PRESS RELEASE: Langeberg Unemployed Forum want to protect our communities from Covid -19

Xolile Mpini

Mon Feb 01 2021 22:00:00 GMT+0000 (Coordinated Universal Time)

We think Ivermectin should become available as soon as possible to the doctors and hospitals for the treatment of their patients.

Langeberg Unemployed Forum want to protect our communities from Covid -19
It has come to the attention of our organisation, the Langeberg Unemployed Forum (LUF), that there is a very low-cost treatment for Covid-19 that is banned in South Africa. We have lost close relatives who have died of Covid and the doctors did not have access to this drug because it is banned.

There are many people who will be in the same position. To ban a medicine that seems to have the power to do so much good in helping to keep people safe and heal them does not make any sense to us. We were even more puzzled when we Googled the name “ivermectin” and we read what it said.

“Ivermectin is a medication used to treat many types of parasite infestations. In humans, this includes head lice, scabies, river blindness, strongyloidiasis, trichuriasis, ascariasis, and lymphatic filariasis. In veterinary medicine, it is used to prevent and treat heartworm and acariasis, among other indications. It can be taken by mouth or applied to the skin for external infestations.” We would need someone with Medical knowledge to tell us what all these names mean but it does say that the medicine is not used only for treating animals.

We then received a video by Veronica Ncube, the Activists Movement of South Africa (AMSA). She says that “Dr Campbell and Dr Omura Setoshi were given the Nobel Prize for discoveries in physiology and medicine. The wonder drug that won them this prize was ivermectin, a drug designed to treat parasitic infections. A drug that is listed on the World Health Organisation’s list of essential and safe medicines. A drug that is used by 60% of African countries currently and a drug that can be purchased over the counter now.”

She then addressed President Ramaphosa and asked, “Mr President, my question to you is, what would happen if you allowed us to use this drug to fight Covid-19? What consequences would this have for us South Africans? If you are following the current news from all around the globe and as the President I am sure you are, you will know that ivermectin has had great efficacy in curing Covid-19 in several countries with an almost 100% cure rate. With this in mind, what do we have to lose in trying this drug? I guess we only have a life to gain. Mr President Ramaphosa Sir, what consequences would this have for you and your government?”

Ms Ncube then speculates about the possible reasons for the failure to make the drug available when it can save lives. We do not think this is a political question. The President should have nothing to do with it. It is the responsibility of the SAHPRA and we in the LUF want to know why they are holding back. Google tells us that in countries that have the misfortune to have the scourge of the River Blindness disease, the World Health Organisation (WHO) has advised that there must be “annual treatment with ivermectin for at least 10–15 years”. How is it that the WHO makes such a recommendation with a drug that the SAHPRA says has not been approved for use in humans?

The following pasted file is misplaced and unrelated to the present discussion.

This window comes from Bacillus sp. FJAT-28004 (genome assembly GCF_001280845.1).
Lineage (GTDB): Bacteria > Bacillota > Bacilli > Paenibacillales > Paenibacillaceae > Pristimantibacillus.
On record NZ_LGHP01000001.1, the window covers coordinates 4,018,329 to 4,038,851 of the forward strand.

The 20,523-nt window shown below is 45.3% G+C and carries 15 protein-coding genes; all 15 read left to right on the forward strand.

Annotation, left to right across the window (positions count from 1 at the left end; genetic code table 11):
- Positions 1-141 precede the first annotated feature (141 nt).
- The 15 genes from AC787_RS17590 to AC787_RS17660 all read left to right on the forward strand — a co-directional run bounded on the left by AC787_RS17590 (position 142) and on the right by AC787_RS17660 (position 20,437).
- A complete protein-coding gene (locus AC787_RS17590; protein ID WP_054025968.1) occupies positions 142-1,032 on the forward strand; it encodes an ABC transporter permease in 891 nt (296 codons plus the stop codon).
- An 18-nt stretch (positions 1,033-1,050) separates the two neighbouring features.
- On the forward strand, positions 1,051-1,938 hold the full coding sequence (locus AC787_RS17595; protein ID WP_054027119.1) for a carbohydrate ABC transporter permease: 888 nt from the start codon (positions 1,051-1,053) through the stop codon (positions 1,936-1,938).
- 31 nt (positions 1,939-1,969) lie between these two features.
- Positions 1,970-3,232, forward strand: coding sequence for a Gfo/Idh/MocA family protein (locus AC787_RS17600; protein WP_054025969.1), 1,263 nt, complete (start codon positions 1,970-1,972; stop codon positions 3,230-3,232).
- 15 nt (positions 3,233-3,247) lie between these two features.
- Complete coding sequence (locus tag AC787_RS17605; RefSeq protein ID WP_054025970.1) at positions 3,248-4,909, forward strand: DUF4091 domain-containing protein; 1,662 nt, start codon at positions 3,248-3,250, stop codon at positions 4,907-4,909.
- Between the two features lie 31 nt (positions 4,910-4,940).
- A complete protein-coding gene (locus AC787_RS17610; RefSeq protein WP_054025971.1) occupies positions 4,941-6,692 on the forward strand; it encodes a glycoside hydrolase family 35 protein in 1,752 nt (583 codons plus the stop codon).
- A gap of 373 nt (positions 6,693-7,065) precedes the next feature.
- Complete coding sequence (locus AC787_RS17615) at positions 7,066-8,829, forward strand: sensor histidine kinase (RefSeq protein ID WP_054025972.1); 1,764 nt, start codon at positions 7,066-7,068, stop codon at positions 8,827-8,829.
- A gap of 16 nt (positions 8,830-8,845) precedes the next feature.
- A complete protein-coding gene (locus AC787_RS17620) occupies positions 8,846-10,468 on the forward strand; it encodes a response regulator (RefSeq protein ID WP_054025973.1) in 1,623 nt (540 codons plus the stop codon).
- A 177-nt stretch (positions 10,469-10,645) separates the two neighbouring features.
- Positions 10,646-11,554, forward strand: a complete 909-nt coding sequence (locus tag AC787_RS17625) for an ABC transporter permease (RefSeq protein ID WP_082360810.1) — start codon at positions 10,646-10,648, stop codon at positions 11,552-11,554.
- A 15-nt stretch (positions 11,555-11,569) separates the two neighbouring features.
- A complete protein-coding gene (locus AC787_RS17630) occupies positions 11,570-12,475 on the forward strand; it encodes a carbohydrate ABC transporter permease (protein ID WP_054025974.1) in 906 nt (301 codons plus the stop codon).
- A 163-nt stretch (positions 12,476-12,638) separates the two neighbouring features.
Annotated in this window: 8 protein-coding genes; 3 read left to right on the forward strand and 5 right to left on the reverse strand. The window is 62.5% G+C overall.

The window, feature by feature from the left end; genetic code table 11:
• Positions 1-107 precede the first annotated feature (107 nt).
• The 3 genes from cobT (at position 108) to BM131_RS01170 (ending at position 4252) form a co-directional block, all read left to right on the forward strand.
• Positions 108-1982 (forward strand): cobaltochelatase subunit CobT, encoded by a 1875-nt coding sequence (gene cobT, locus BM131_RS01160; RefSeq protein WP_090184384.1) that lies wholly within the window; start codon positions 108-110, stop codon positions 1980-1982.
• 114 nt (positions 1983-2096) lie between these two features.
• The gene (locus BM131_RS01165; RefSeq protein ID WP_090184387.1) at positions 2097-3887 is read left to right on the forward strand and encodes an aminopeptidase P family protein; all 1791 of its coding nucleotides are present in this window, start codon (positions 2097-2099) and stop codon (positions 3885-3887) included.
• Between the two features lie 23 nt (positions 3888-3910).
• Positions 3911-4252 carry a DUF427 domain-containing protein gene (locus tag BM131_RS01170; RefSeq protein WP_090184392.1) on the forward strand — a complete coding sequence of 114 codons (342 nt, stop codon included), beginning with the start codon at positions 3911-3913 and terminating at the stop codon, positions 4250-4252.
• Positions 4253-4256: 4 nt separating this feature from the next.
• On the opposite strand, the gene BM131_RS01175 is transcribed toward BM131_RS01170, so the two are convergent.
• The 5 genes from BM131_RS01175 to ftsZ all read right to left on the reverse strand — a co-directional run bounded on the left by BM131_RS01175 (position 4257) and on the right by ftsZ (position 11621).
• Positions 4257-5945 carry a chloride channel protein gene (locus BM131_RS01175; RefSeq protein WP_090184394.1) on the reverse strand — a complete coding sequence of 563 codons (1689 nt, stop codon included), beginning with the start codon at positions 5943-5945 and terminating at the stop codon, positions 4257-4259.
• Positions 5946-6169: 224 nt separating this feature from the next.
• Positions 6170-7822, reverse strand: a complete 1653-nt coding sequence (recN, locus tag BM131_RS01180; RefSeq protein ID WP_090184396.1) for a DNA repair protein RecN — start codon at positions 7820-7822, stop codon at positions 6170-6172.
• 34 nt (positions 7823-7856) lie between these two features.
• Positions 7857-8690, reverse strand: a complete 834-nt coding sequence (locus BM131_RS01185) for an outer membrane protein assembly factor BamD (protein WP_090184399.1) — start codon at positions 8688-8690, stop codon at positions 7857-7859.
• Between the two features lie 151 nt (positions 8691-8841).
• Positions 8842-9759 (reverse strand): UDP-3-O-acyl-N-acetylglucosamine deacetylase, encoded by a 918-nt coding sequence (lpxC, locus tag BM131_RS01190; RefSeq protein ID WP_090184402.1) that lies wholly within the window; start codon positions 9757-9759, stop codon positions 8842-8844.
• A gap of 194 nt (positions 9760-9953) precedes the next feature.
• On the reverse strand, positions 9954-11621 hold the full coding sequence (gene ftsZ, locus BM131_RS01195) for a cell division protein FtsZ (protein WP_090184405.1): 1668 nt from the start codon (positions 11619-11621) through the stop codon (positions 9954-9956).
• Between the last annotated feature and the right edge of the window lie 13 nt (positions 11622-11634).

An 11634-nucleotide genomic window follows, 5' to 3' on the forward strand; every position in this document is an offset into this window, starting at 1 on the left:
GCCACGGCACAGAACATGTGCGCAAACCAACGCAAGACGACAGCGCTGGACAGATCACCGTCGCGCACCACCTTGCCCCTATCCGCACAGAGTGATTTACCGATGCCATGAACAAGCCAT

But LUF is interested in the ivermectin drug for another reason. It seems that trained members of communities in the countries afflicted with onchocerciasis (River Blindness) played a very important role of distributing the drug to the members of their communities and ensuring that the medicine was used correctly.

This is what we found on the WHO website for the use of ivermectin, “A collaboration of partners built on large scale mass treatment of all at risk individuals created a unique community-based distribution system. In 2014 alone, 139 million people were reached with ivermectin by WHO’s Global Programme to Eliminate Lymphatic Filariasis in 18 sub Saharan African countries and 109 million people were treated globally with ivermectin for onchocerciasis”. According to the WHO, both these diseases are caused by worm parasites. But the point we want to make is that 248 million people were treated with the drug, delivered to them by trained community members, but which the SAHPRA refuses to approve for use in humans because of “safety concerns”.

Let us be open. We think ivermectin should become available as soon as possible to the doctors and hospitals for the treatment of their patients. But it must also become available to everyone so they can protect themselves from Covid-19.

Our interest in this issue is because we see an opportunity for our members and those of other organisations like ours to be trained by health experts to deliver ivermectin to our communities across South Africa to save our people from the scourge of Covid-19. I am sure that donors would donate the funds to provide packages of ivermectin and whatever else is necessary to protect community members from Covid-19 infection. Trained LUF members and other volunteers could do the distribution to reduce the infection rate and stop people dying unnecessarily from the Covid-19 scourge.

Xolile Mpini (CEO), Ernest Selani, Phumeza Vicani, Vuyo Mrubata and Raymond Vicani are Executive Committee members of the Langeberg Unemployed Forum